Hip-hop has long been fixated on saying (and showing) you’re the best to anyone that will listen, but Mali is more concerned with believing it himself. The opinions of others are largely irrelevant. On the opening song, ‘INNERwealth’, he delivers an anthem for individuality and self-acceptance alongside Melbourne Latinx vocalist JUPiTA. “I have peace of mind knowing that I’m myself and I will do things in this life that are driven by me. It’s a testament to pursuing that,” he says.
The EP continues on with two of the singles: the fast-paced and jungle-infused ‘TAKE A BREATH’, which features OJC43, and the future jazz-hop joint ‘PRICE UP!’, which features Tasman Keith and xmunashe. The collaboration marks a full circle moment for Mali and xmunashe, who have been friends since they were “young ones paying attention”. Mali says the entire process of ‘PRICE UP!’ was completed in a few days, from recording in Port Kembla, NSW, to finding a videographer in five hours and filming the music video at a botanical garden in Sydney.
“I’m myself and I will do things in this life that are driven by me. [‘INNERwealth’] is a testament to pursuing that.”
Although unannounced at the time, the first taste of BREEZECATCHER arrived in March with ‘KEEPup’ as a two-piece bundle alongside ‘2THEDOME’, which features VOLDY (and doesn’t appear on the project). In the context of the EP, the breezy boom-bap cut delivers another anthemic hook from Mali while offering intricate and insightful lyricism. The same could be said for ‘(quietplaces// burnloud)’. It may be the most sonically daring track on BREEZECATCHER, and it’s also home to Mali’s favourite line on the project — an idea that he’s embodying now. He raps, “I don’t speak language of the doubts/I don’t speak language of the fears,” and he’s saying it with every part of his chest.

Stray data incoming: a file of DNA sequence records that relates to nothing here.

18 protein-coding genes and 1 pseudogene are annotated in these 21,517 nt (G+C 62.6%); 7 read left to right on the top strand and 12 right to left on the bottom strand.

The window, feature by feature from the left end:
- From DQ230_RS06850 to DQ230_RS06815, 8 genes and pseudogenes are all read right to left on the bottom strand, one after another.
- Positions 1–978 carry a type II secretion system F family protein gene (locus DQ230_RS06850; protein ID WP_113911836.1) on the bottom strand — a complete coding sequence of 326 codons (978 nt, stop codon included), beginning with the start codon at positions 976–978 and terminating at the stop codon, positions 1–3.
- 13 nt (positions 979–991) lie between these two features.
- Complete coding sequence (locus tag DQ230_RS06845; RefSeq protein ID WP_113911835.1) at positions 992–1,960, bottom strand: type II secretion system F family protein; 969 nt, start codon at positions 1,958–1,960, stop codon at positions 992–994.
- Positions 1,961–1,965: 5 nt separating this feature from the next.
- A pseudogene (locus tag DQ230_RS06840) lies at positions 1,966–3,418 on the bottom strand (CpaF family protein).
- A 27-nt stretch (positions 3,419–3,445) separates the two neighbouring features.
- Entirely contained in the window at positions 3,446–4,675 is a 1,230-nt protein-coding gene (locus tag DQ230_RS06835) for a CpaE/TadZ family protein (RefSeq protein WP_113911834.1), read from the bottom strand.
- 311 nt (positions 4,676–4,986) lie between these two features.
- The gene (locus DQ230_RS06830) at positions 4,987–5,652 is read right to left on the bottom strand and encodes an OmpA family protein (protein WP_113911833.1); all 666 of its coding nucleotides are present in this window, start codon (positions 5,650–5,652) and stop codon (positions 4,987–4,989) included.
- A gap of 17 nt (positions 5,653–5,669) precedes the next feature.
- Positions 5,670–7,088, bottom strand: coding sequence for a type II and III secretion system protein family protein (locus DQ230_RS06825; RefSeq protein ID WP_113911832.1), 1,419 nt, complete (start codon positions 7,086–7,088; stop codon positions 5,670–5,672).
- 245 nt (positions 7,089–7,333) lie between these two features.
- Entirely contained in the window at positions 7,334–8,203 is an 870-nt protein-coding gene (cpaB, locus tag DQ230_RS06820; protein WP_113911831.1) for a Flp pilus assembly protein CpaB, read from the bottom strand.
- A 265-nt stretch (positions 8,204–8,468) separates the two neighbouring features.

Looking Back While Looking Forward
The final moments of the EP find Mali embracing his roots on ‘BREATHEout’ and title track ‘BREEZECATCHER’. The title track features appearances from fellow Fremantle rapper Cruz Patterson alongside Melbourne’s Teether, while close confidante Cam Deg shines on ‘BREATHEout’. Mali and Cam are part of the artist development agency ALLBREED, and the pair met in Mali’s early teens at an open cypher. It was his first time touching a microphone, and he recalls feeling the pressure of having to follow Cam up. “I remember thinking to myself like ‘bro this guy is so steezy’.”
Mirroring the first instalment SUNSEEKER and its closing track ‘STOP BARKING’, BREEZECATCHER finishes with another collaboration alongside Cam. Although their friendship goes deeper than their music — as Cam raps, “That’s my little bro in real life” — Mali believes everything they touch together is a special moment. “He’s one of those collaborators I hold dear and I find so much enjoyment collaborating with him.”
BREEZECATCHER is the second and penultimate chapter of his EP trilogy, but it’s also a moment of reflection for the promising star. Breezing through memories and past emotions with a newfound wisdom and sense of self, Mali feels at a place of rebirth in his art. Already onto the next thing, and with a skeleton of the finale completed, the trilogy is just a trailer of what’s to come. “I’m becoming the artist I want to be. Everything is in my control.”
From the same place that gave us Tame Impala and Spacey Jane, hip-hop artist Mali Jo$e is the next chapter in Fremantle’s lineage of great acts. For those who are from the port city south of Perth, the industry powers on the East Coast aren’t always on their side. Passion is the lifeblood of their music scene. As Mali explains, isolation from places like Sydney or Melbourne, where the majority of the Australian music industry’s attention is focused, only adds to the flavour of Fremantle.
“All this self sufficiency ultimately builds callouses of integrity and individuality. That’s the uniqueness Fremantle gives its artists.”
Mali Jo$e’s new EP BREEZECATCHER is out now.